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Help - Complete beginner gardener - New build

Hello my green fingered friends,

My name is Scott and this is my first ever post. I have recently bought my own house, complete with the first garden I have ever owned.  It's a new build property and so a blank canvass, but I could really use some advise.

I have attached a picture so that you can see what I have in mind.  I have already started to lift the turf and create the borders you can see in brown.  My initial problem is to create a little privacy towards the rear of the garden as I am a little overlooked.

I love Japanese gardens and trees.  I don't want anything that grows too large that will interfere with the neighbours or the fencing.  My plan is to have a Japanese Maple in the rear left corner which will eventually become the focal point of the garden as it matures. But I don't know what to plant across the rear and towards the shed.  Initially I was looking at conifers or some attractive hedging, but I know their roots can be very thirsty and I don't want to risk starving the tree. So I'm looking for suggestions please?  As mentioned I do like trees but I'm worried about them becoming too big. So what else could I consider as screening plants for the space across the rear fence?

The plan for the rest is a fairly minimal, but colourful peace garden.  I may even include a few rocks and create a little zen garden towards the front left, with a little hedge divider.  At this stage I don't know a huge amount about complimentary shrubs and plants.  I guess I will work a lot of it out as I go along, and as mentioned the rear is my immediate concern.

Any ideas, suggestions or advice would be very gratefully received.



  • Busy-LizzieBusy-Lizzie Posts: 22,631
    If you don't want conifers there are other small trees you could use, like flowering cherries (there are small varieties and they are used a lot in Japan), Amelanchier, Rowan, crab apples. What about bamboo? But make sure they aren't the invasive sort. 

    You could plant grass like Hakonechloa, which comes in different shades, under the trees, with small evergreen shrubs, such as euonymus.
    Dordogne and Norfolk. Clay in Dordogne, sandy in Norfolk.
  • Hi Busy-Lizzie,

    Thanks for your reply, this is actually really heartening as most of the things you mentioned are things I was considering.  I did have my heart set on bamboo and then having researched further about how invasive and problematic they can be, lost all confidence and decided it wasn;t worth the risk.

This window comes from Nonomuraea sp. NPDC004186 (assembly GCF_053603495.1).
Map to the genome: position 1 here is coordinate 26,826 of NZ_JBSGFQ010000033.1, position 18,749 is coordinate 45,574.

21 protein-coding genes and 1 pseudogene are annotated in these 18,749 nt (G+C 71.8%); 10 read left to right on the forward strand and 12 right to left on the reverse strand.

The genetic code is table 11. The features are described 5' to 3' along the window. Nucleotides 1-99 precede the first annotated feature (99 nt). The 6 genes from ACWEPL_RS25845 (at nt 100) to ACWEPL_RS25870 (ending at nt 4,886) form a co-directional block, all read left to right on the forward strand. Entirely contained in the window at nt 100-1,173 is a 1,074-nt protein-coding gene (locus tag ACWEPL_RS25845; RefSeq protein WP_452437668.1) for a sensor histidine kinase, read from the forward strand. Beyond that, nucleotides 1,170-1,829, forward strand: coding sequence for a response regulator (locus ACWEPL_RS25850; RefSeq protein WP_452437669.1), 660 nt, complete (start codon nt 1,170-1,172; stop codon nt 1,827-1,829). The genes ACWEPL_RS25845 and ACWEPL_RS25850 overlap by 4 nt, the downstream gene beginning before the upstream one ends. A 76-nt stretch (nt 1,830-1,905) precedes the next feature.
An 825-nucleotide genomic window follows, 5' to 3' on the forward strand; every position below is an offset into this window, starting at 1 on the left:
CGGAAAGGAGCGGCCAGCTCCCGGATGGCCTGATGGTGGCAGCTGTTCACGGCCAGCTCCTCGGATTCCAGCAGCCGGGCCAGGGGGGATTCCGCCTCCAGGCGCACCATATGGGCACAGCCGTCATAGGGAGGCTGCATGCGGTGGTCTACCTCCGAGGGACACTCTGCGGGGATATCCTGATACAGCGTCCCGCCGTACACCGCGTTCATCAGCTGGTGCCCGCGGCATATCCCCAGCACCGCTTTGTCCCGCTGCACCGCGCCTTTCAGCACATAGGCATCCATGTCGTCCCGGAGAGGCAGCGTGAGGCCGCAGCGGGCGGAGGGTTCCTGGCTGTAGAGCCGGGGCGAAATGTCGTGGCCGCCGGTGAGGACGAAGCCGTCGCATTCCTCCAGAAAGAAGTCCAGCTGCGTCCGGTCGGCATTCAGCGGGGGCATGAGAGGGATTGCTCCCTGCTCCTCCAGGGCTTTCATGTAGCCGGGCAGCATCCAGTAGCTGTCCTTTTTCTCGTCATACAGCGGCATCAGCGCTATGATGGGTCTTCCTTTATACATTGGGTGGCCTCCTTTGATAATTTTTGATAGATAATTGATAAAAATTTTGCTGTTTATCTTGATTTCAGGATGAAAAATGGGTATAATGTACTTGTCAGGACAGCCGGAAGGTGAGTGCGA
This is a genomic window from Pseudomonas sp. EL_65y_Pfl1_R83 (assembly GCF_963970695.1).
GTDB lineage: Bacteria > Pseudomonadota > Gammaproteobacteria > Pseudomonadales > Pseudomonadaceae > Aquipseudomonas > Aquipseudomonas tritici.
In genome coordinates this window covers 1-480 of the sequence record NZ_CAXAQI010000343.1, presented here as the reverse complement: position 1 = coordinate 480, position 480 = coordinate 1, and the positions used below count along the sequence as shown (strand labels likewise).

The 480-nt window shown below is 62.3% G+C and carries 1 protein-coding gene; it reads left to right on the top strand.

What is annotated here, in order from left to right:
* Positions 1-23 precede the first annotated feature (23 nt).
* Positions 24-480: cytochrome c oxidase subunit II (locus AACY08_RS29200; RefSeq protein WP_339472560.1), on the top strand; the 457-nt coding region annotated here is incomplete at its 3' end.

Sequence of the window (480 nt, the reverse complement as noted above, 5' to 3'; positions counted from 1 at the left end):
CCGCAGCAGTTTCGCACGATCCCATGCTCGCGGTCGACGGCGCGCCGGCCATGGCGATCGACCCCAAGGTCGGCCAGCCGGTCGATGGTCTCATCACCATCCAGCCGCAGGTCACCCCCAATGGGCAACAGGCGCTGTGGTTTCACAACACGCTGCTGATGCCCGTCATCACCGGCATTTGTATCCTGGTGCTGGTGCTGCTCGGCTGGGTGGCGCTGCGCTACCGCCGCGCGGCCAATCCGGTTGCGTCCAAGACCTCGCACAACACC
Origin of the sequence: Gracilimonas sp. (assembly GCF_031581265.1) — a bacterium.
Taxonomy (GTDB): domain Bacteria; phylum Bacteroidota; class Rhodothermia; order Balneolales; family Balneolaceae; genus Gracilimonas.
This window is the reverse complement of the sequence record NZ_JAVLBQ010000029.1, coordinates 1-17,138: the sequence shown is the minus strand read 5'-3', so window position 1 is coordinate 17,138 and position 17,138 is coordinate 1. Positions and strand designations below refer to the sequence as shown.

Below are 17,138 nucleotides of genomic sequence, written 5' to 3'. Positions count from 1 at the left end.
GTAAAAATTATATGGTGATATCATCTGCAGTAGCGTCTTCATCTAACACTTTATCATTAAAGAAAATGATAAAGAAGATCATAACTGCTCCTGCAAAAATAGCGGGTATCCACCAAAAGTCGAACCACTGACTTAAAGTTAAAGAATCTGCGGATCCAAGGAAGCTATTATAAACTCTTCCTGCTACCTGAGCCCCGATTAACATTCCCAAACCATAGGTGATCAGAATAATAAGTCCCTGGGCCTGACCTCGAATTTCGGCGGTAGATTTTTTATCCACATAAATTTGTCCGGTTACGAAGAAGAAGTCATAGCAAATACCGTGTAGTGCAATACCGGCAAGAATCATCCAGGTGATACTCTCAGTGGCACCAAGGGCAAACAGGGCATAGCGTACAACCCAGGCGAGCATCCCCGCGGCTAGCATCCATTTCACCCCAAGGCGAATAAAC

The cherry tree was something I was planning.  Maybe the cherry goes by the shed, the Acer the opposite corner and then I can use some different colour variety Japanese Maples to compliment the shrubs/grasses?  You can get a lot of colour from those plants right? Reds/orange/yellow/shades of green etc...
  • I suppose I could also grow the bamboo in pots?  I was just nervous planting towards the back only for my neighbours to end up with unwanted bamboo shooting up everywhere
  • Oh wow, I've just goggled Rowan - Beautiful, with the red berries.  I like that a lot, thank you.  I have crab apple trees towards the front of the house so I'd like something different.  This looks like a winner.
  • Busy-LizzieBusy-Lizzie Posts: 22,631
    You can grow bamboo in pots, but some are less invasive than others, such as Fargesia which is shorter and slimmer than some.

    Japanese maple do come in different colours and shapes according to variety, they hate chalky or limestone soil, they like a sheltered position, don't like wind.
    Dordogne and Norfolk. Clay in Dordogne, sandy in Norfolk.
  • Busy-LizzieBusy-Lizzie Posts: 22,631
    Another idea for a Japanese garden - a small pond.
    Dordogne and Norfolk. Clay in Dordogne, sandy in Norfolk.
  • Amazing, so many ideas!  Thank you.

    Quick question on Cherry trees, do the flowering ones produce edible cherries also?  I do love cherries so trying to work out whether I was fruit bearing or purely ornamental!?
  • LynLyn Posts: 22,865
    Have you done a soil test yet, you need to know if you have acid or alkaline soil before you decide or you could be disappointed.  That’s the first job. 
    Gardening on the wild, windy west side of Dartmoor. 

  • raisingirlraisingirl Posts: 6,903
    ornamental cherries generally don't produce fruit that you'd notice.

    'Proper' cherries do flower, but usually later and less spectacularly than the ornamental ones. Getting cherries from a cherry tree is very difficult - the fruit is there alright but beating the birds to them is very tricky. Patio sized ones grown in a pot, so you can throw a net over to keep the birds off, are a better bet if you actually want to have ripe fruit to eat. 

    Lonicera nitida makes an easy hedging plant if you keep it trimmed, for your dividers. Ferns go well with japanese style planting
    “It's still magic even if you know how it's done.” 
  • Thank you Raisingirl for your suggestions, I will add them to my ever growing list of plants :)

    I have ordered a few to get started - 1 rowan tree, 2 Japanese maple (Firecracker and Katsura), Carex Testacea and a couple of Eunoymus.

    The difficulty for me is knowing when to stop as I know it can look pretty sparse when you first plant, but as they mature they fill out.  Do people usually do little and often or try to plant everything at once?

    The thought of Cherries is a nice one, but I think I'd rather go the spectacular ornamental route.
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